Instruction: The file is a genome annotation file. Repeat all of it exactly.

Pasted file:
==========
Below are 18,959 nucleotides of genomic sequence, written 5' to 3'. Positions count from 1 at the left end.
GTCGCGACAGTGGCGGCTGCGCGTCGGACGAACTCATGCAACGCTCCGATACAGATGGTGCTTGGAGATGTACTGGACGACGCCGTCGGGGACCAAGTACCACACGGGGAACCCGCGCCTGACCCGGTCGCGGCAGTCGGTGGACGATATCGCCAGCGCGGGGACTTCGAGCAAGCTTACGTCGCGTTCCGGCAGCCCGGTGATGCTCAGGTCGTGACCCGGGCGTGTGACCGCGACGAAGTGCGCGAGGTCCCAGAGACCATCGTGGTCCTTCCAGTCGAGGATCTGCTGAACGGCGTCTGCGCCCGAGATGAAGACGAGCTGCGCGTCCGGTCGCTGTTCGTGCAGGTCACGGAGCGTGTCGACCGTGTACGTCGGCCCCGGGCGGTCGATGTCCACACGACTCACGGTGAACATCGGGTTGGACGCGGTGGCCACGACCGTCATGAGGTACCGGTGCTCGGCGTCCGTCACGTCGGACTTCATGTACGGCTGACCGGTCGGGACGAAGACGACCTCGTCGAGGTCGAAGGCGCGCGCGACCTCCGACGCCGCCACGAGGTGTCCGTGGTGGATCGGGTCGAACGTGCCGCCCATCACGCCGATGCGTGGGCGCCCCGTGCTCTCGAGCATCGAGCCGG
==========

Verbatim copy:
Below are 18,959 nucleotides of genomic sequence, written 5' to 3'. Positions count from 1 at the left end.
GTCGCGACAGTGGCGGCTGCGCGTCGGACGAACTCATGCAACGCTCCGATACAGATGGTGCTTGGAGATGTACTGGACGACGCCGTCGGGGACCAAGTACCACACGGGGAACCCGCGCCTGACCCGGTCGCGGCAGTCGGTGGACGATATCGCCAGCGCGGGGACTTCGAGCAAGCTTACGTCGCGTTCCGGCAGCCCGGTGATGCTCAGGTCGTGACCCGGGCGTGTGACCGCGACGAAGTGCGCGAGGTCCCAGAGACCATCGTGGTCCTTCCAGTCGAGGATCTGCTGAACGGCGTCTGCGCCCGAGATGAAGACGAGCTGCGCGTCCGGTCGCTGTTCGTGCAGGTCACGGAGCGTGTCGACCGTGTACGTCGGCCCCGGGCGGTCGATGTCCACACGACTCACGGTGAACATCGGGTTGGACGCGGTGGCCACGACCGTCATGAGGTACCGGTGCTCGGCGTCCGTCACGTCGGACTTCATGTACGGCTGACCGGTCGGGACGAAGACGACCTCGTCGAGGTCGAAGGCGCGCGCGACCTCCGACGCCGCCACGAGGTGTCCGTGGTGGATCGGGTCGAACGTGCCGCCCATCACGCCGATGCGTGGGCGCCCCGTGCTCTCGAGCATCGAGCCGG